No sound of silenceSep 19th, 2011 | By Ian Poulton | Category: Spirituality
Quietness is not what it was.
There are memories of childhood times in Somerset when there was perfect silence. The countryside around seemed always at its quietest on sultry afternoons in late August; the occasional sound had to struggle to break through the heavy air that threatened globular raindrops and claps of thunder. The occasional sounds were occasional; a tractor heading for fields, cows anticipating the evening milking, the odd car heading homeward in the late afternoon. Between the interruptions, the silence was profound. There was time to hear bees and crickets and distant birdsong, breaths of breezes so light that leaves showed only the slightest rustle. Inside the house, cut off from the natural noise, the silence was complete.
Such silences seem now to be elusive, even in rural areas. Tractors and farm machinery are powerfully engined and register their presence; villages are populated by those who commute to their daily work, depending upon cars for transport; the demands of 21st Century lifestyles necessitate electricity supplies that hums through cables and transformers. People surround themselves with sound; pass open windows and the voices of radio and daytime television fill the air. Silence has become terrifying to people, the ubiquitous iPod testifying to an urge to be enclosed in noise, to banish any prospect of quietness. The constant tones of mobile phones, the arrival of texts and the answering of calls, excluding any danger of isolation.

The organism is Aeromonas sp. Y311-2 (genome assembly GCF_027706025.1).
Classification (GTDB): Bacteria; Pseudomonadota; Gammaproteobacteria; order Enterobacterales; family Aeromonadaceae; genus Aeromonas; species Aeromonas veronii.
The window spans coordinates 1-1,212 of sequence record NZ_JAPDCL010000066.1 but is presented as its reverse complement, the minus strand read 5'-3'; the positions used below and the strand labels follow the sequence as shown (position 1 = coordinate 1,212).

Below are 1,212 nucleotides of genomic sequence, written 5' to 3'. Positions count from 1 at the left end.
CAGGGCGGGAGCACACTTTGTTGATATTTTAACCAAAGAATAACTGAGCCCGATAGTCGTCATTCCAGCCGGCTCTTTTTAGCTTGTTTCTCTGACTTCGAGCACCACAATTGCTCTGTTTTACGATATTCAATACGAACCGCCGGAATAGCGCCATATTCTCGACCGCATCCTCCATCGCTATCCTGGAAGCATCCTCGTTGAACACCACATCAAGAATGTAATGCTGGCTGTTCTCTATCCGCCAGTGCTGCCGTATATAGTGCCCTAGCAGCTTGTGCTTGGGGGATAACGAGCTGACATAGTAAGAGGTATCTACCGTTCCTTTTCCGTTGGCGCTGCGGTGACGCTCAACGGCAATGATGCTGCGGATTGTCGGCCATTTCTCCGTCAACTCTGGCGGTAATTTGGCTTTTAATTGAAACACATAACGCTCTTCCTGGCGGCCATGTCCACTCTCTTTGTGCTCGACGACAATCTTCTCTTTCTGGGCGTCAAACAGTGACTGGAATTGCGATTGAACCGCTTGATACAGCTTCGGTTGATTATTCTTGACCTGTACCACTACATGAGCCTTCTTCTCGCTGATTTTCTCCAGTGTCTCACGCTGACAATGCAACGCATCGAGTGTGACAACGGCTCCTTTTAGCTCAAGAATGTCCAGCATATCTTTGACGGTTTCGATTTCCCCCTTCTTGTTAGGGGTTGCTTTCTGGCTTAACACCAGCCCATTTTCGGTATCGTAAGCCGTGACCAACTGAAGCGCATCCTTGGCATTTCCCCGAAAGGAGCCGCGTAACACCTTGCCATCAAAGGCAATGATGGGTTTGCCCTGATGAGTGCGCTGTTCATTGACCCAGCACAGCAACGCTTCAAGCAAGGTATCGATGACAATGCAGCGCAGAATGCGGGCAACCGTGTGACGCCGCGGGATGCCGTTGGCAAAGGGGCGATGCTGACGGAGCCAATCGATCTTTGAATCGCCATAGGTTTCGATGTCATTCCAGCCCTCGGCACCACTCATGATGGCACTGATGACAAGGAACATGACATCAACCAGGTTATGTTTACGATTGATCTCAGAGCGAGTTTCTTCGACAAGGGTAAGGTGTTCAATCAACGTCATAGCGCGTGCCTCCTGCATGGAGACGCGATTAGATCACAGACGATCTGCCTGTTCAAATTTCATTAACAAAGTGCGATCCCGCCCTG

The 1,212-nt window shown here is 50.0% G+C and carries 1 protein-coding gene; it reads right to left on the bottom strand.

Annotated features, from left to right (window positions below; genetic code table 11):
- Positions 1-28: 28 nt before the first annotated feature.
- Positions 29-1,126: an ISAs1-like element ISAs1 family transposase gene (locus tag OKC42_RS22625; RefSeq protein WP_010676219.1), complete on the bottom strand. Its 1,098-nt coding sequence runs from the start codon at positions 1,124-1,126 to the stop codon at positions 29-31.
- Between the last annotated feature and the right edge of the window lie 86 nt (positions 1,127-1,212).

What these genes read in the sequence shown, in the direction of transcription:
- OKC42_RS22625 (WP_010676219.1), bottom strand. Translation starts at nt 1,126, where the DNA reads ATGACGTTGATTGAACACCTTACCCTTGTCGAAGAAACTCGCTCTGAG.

Possibilities of silence are becoming rare. Even churches, once places where there might have been a chance of silent reflection, seem to feel a compulsion to fill ancient space with technology and volume, crowding out any space there might have been for introspection.
There seems almost a fear of noiselessness. Public spaces are filled with muzak. Even doctor’s waiting rooms, places where an absence of noise would seem desirable, seem to be considered incomplete without CD music or radio programmes.
Are we afraid of something, afraid that if there is silence we shall find ourselves lost, unable to cope with there being nothing except our own thoughts? What has happened to our capacity to be quiet, to reflect, to think? Losing the chance of silence, moments when there is nothing to do other than face ourselves, there is more than just the loss of quietness, there is the loss of something of our inner self, the loss of something of our personal independence.
Without quietness, life is not what it might be.